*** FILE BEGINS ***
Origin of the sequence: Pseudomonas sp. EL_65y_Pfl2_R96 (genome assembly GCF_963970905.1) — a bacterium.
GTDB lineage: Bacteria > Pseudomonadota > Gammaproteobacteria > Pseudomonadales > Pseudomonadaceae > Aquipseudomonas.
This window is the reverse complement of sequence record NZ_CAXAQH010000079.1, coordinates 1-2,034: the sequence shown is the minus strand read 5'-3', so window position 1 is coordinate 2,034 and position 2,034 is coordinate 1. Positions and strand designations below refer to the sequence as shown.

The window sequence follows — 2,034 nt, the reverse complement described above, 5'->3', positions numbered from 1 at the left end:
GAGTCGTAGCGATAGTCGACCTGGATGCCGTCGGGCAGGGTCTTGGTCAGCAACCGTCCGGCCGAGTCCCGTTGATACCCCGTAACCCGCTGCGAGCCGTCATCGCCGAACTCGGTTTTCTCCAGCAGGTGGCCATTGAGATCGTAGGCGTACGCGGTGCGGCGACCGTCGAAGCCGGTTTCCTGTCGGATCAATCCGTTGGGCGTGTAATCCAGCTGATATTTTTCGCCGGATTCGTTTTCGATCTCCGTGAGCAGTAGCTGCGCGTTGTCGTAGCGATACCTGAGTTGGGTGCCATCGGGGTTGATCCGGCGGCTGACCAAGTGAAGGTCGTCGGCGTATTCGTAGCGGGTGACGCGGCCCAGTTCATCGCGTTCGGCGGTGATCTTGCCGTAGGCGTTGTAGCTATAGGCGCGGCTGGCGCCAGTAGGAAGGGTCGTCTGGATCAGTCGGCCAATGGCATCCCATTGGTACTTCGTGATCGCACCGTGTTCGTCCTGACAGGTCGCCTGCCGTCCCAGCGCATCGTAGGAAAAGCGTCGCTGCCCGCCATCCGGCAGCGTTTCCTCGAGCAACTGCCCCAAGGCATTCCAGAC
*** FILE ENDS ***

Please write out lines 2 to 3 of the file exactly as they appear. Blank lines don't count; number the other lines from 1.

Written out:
GTDB lineage: Bacteria > Pseudomonadota > Gammaproteobacteria > Pseudomonadales > Pseudomonadaceae > Aquipseudomonas.
This window is the reverse complement of sequence record NZ_CAXAQH010000079.1, coordinates 1-2,034: the sequence shown is the minus strand read 5'-3', so window position 1 is coordinate 2,034 and position 2,034 is coordinate 1. Positions and strand designations below refer to the sequence as shown.